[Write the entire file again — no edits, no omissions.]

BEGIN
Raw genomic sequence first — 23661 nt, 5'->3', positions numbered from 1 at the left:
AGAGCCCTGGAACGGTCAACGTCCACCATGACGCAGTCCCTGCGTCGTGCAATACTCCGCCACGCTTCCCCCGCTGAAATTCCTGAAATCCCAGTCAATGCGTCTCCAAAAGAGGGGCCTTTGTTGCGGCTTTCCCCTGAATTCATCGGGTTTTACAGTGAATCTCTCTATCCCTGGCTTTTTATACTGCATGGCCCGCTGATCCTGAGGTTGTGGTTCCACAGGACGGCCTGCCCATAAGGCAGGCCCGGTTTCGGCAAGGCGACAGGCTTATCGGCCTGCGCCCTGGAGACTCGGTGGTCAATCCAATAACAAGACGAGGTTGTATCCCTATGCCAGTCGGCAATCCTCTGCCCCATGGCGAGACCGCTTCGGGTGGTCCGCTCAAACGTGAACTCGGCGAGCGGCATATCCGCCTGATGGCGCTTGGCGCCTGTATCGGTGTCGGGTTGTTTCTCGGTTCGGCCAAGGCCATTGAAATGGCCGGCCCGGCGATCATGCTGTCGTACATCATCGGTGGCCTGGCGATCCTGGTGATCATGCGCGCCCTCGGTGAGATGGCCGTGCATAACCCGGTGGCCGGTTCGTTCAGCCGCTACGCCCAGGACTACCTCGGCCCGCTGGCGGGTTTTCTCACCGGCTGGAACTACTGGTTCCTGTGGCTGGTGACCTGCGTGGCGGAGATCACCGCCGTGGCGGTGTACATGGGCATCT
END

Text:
Raw genomic sequence first — 23661 nt, 5'->3', positions numbered from 1 at the left:
AGAGCCCTGGAACGGTCAACGTCCACCATGACGCAGTCCCTGCGTCGTGCAATACTCCGCCACGCTTCCCCCGCTGAAATTCCTGAAATCCCAGTCAATGCGTCTCCAAAAGAGGGGCCTTTGTTGCGGCTTTCCCCTGAATTCATCGGGTTTTACAGTGAATCTCTCTATCCCTGGCTTTTTATACTGCATGGCCCGCTGATCCTGAGGTTGTGGTTCCACAGGACGGCCTGCCCATAAGGCAGGCCCGGTTTCGGCAAGGCGACAGGCTTATCGGCCTGCGCCCTGGAGACTCGGTGGTCAATCCAATAACAAGACGAGGTTGTATCCCTATGCCAGTCGGCAATCCTCTGCCCCATGGCGAGACCGCTTCGGGTGGTCCGCTCAAACGTGAACTCGGCGAGCGGCATATCCGCCTGATGGCGCTTGGCGCCTGTATCGGTGTCGGGTTGTTTCTCGGTTCGGCCAAGGCCATTGAAATGGCCGGCCCGGCGATCATGCTGTCGTACATCATCGGTGGCCTGGCGATCCTGGTGATCATGCGCGCCCTCGGTGAGATGGCCGTGCATAACCCGGTGGCCGGTTCGTTCAGCCGCTACGCCCAGGACTACCTCGGCCCGCTGGCGGGTTTTCTCACCGGCTGGAACTACTGGTTCCTGTGGCTGGTGACCTGCGTGGCGGAGATCACCGCCGTGGCGGTGTACATGGGCATCT